The waterline is the line where the hull of a ship meets the surface of the water. Specifically, it is also the name of a special marking, also known as an international load line, Plimsoll line and water line (positioned amidships), that indicates the draft of the ship and the legal limit to which a ship may be loaded for specific water types and temperatures in order to safely maintain buoyancy, particularly with regard to the hazard of waves that may arise. Varying water temperatures will affect a ship’s draft; because warm water is less dense than cold water, providing less buoyancy. In the same way, fresh water is less dense than salinated or seawater with the same lessening effect upon buoyancy.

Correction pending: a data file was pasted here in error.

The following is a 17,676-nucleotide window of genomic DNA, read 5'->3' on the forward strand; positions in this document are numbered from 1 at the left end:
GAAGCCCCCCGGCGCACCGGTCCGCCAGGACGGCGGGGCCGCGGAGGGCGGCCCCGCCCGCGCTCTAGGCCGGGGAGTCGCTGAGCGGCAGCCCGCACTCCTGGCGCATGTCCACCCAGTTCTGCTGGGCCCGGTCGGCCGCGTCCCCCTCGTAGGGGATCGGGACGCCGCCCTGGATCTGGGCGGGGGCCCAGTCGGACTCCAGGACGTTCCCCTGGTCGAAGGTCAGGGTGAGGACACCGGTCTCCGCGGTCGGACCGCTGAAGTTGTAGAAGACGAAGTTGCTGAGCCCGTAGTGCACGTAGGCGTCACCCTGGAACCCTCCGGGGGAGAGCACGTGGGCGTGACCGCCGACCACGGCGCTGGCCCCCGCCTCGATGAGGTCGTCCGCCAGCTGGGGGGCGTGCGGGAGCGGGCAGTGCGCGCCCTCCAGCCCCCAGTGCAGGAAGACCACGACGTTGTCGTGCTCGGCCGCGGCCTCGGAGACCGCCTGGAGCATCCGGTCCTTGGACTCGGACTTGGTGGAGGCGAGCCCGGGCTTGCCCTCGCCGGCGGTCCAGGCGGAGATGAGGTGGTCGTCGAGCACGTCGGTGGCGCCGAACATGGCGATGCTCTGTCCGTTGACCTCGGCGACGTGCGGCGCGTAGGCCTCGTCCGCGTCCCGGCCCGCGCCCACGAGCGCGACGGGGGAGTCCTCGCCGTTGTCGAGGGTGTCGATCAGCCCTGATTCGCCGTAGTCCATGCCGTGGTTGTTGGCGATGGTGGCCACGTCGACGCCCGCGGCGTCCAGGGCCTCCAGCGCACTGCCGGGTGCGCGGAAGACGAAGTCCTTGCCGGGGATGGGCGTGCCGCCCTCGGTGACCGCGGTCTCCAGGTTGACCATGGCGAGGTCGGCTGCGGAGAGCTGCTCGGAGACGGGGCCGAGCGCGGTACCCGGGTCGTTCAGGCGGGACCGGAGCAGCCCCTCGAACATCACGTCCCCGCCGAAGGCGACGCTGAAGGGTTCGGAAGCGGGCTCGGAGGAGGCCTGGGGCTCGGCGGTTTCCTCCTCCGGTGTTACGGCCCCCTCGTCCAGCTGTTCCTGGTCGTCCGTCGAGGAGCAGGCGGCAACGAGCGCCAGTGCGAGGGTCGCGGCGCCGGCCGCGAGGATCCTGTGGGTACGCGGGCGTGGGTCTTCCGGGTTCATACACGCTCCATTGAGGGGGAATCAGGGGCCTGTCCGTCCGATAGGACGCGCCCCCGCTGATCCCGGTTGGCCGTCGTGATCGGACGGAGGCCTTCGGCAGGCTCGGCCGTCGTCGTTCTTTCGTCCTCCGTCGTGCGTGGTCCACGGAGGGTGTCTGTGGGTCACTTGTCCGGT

For vessels with displacement hulls, the hull speed is determined by, among other things, the waterline length. In a sailing boat, the waterline length can change significantly as the boat heels, and can dynamically affect the speed of the boat.
The waterline can also refer to any line on a ship’s hull that is parallel to the water’s surface when the ship is afloat in a normal position. Hence, all waterlines are one class of “ships lines” used to denote the shape of a hull in naval architecture plans.
In aircraft design, the term “waterline” refers to the vertical location of items on the aircraft. This is (normally) the “Z” axis of an XYZ coordinate system, the other two axes being the fuselage station (X) and buttock line (Y